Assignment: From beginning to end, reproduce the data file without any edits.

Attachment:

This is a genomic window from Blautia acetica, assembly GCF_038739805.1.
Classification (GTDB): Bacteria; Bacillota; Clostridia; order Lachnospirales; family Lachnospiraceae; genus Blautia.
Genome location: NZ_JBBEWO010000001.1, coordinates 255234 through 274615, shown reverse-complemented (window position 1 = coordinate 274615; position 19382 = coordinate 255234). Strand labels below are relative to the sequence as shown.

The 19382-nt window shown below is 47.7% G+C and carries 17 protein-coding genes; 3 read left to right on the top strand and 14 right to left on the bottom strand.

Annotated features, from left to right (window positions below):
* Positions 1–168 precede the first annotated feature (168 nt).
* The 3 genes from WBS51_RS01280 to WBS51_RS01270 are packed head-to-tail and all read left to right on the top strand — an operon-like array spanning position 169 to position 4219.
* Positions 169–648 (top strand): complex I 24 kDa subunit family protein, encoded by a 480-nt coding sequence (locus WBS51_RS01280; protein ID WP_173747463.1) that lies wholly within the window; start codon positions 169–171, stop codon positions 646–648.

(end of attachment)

This is a genomic window from Blautia acetica, assembly GCF_038739805.1.
Classification (GTDB): Bacteria; Bacillota; Clostridia; order Lachnospirales; family Lachnospiraceae; genus Blautia.
Genome location: NZ_JBBEWO010000001.1, coordinates 255234 through 274615, shown reverse-complemented (window position 1 = coordinate 274615; position 19382 = coordinate 255234). Strand labels below are relative to the sequence as shown.

The 19382-nt window shown below is 47.7% G+C and carries 17 protein-coding genes; 3 read left to right on the top strand and 14 right to left on the bottom strand.

Annotated features, from left to right (window positions below):
* Positions 1–168 precede the first annotated feature (168 nt).
* The 3 genes from WBS51_RS01280 to WBS51_RS01270 are packed head-to-tail and all read left to right on the top strand — an operon-like array spanning position 169 to position 4219.
* Positions 169–648 (top strand): complex I 24 kDa subunit family protein, encoded by a 480-nt coding sequence (locus WBS51_RS01280; protein ID WP_173747463.1) that lies wholly within the window; start codon positions 169–171, stop codon positions 646–648.